Jefferson advocated for a laissez-faire (let it be) approach by government toward economic involvement. His ideas were influenced not only by his devotion to agriculture, but also by the influence of Adam Smith's recently published book, Wealth of Nations, which advocated laissez-faire and free trade as the best paths to economic growth. Jefferson's "hands off" approach contrasted with Hamilton's "hands on" approach to government's role in the economy.
The National Bank
By far, the most famous disagreement between Jefferson and Hamilton was on the issue of the national bank. Hamilton believed that the establishment of a national bank was "necessary and proper" for helping the government to execute its enumerated powers in the financial sector, such as collecting taxes, borrowing money, and coining money.
Jefferson saw Hamilton's plan for a national bank as an unconstitutional seizure of power by the federal government. At no point does the Constitution ever explicitly authorize Congress to charter a bank. Jefferson also opposed the bank on economic grounds, as he believed that it would increase the central government's role in the economy and work for the benefit of commercial and manufacturing interests. He advised President George Washington to veto the bill that created the First Bank of the United States, but Washington ultimately went with Hamilton's advice on the matter.
To download the primary sources from which I've drawn these quotes, click here.
Protective Tariff vs. Free Trade
In order to help with the establishment of a domestic manufacturing industry, Hamilton advocated for a tariff that was higher than what was necessary to fund the government, known as a protective tariff. A protective tariff would artificially increase the price of foreign manufactured goods in order to encourage Americans to buy more expensive products manufactured domestically, which would help with the growth of domestic manufacturing.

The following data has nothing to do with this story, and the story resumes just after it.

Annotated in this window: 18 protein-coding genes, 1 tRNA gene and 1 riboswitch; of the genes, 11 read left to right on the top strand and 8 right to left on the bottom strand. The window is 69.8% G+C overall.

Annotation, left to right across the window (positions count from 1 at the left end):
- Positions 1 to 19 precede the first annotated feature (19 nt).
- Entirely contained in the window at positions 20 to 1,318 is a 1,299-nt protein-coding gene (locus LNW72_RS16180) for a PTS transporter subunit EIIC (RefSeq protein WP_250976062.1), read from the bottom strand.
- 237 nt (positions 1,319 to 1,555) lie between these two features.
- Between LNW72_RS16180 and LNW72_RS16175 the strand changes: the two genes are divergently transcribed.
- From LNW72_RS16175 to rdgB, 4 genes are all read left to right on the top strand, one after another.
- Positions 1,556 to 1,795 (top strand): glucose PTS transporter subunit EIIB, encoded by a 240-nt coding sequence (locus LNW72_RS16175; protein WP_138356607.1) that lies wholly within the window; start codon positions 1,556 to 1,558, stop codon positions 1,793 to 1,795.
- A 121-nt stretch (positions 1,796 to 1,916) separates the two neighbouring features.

Jefferson opposed protective tariffs for both constitutional and economic reasons. Southern farmers who depended on foreign trade would find themselves paying more for the manufactured goods that they bought from Europe, so Jefferson's laissez-faire approach benefited them most. In addition, the Constitution empowers the government to levy taxes in order to "pay the Debts and provide for the common Defense and general Welfare of the United States." Since the objective of a protective tariff meets none of these criteria, Jeffersonians believed that such a tariff was unconstitutional and that only revenue tariffs should be imposed by the central government. The constitutionality of protective tariffs would continue to be a divisive issue in the United States for decades, culminating in the Nullification Crisis following the Tariff of 1828.
Federal Assumption of State War Debts
One of Alexander Hamilton's goals was to build public credit. At the time the Constitution was ratified, the United States government had a massive debt that it was making little progress in repaying. Some states, such as Massachusetts, had similar debt problems as a result of the Revolutionary War. In order to effectively build public credit, Hamilton proposed that the federal government assume the war debts of the states.